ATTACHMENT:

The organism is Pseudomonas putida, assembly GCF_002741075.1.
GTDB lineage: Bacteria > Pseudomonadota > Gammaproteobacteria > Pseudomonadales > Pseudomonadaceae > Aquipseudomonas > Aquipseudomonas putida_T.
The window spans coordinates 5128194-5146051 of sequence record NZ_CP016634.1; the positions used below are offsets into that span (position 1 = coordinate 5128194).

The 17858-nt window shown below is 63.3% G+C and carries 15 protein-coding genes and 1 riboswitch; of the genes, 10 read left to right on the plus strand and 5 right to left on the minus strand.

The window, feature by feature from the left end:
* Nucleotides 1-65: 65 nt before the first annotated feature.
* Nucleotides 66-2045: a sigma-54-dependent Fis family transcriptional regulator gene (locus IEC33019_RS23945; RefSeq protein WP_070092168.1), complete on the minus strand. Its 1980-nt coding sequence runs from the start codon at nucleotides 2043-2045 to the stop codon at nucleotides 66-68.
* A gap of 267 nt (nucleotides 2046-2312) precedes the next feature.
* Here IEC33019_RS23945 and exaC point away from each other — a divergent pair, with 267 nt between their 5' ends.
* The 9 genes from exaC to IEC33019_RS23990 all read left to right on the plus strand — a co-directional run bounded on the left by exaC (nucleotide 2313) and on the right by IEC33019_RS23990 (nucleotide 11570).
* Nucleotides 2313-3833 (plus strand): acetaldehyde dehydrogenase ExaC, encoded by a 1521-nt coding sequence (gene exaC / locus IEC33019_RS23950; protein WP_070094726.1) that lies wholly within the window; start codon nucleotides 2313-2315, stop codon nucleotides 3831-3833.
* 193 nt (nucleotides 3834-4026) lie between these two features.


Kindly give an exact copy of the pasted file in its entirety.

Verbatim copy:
The organism is Pseudomonas putida, assembly GCF_002741075.1.
GTDB lineage: Bacteria > Pseudomonadota > Gammaproteobacteria > Pseudomonadales > Pseudomonadaceae > Aquipseudomonas > Aquipseudomonas putida_T.
The window spans coordinates 5128194-5146051 of sequence record NZ_CP016634.1; the positions used below are offsets into that span (position 1 = coordinate 5128194).

The 17858-nt window shown below is 63.3% G+C and carries 15 protein-coding genes and 1 riboswitch; of the genes, 10 read left to right on the plus strand and 5 right to left on the minus strand.

The window, feature by feature from the left end:
* Nucleotides 1-65: 65 nt before the first annotated feature.
* Nucleotides 66-2045: a sigma-54-dependent Fis family transcriptional regulator gene (locus IEC33019_RS23945; RefSeq protein WP_070092168.1), complete on the minus strand. Its 1980-nt coding sequence runs from the start codon at nucleotides 2043-2045 to the stop codon at nucleotides 66-68.
* A gap of 267 nt (nucleotides 2046-2312) precedes the next feature.
* Here IEC33019_RS23945 and exaC point away from each other — a divergent pair, with 267 nt between their 5' ends.
* The 9 genes from exaC to IEC33019_RS23990 all read left to right on the plus strand — a co-directional run bounded on the left by exaC (nucleotide 2313) and on the right by IEC33019_RS23990 (nucleotide 11570).
* Nucleotides 2313-3833 (plus strand): acetaldehyde dehydrogenase ExaC, encoded by a 1521-nt coding sequence (gene exaC / locus IEC33019_RS23950; protein WP_070094726.1) that lies wholly within the window; start codon nucleotides 2313-2315, stop codon nucleotides 3831-3833.
* 193 nt (nucleotides 3834-4026) lie between these two features.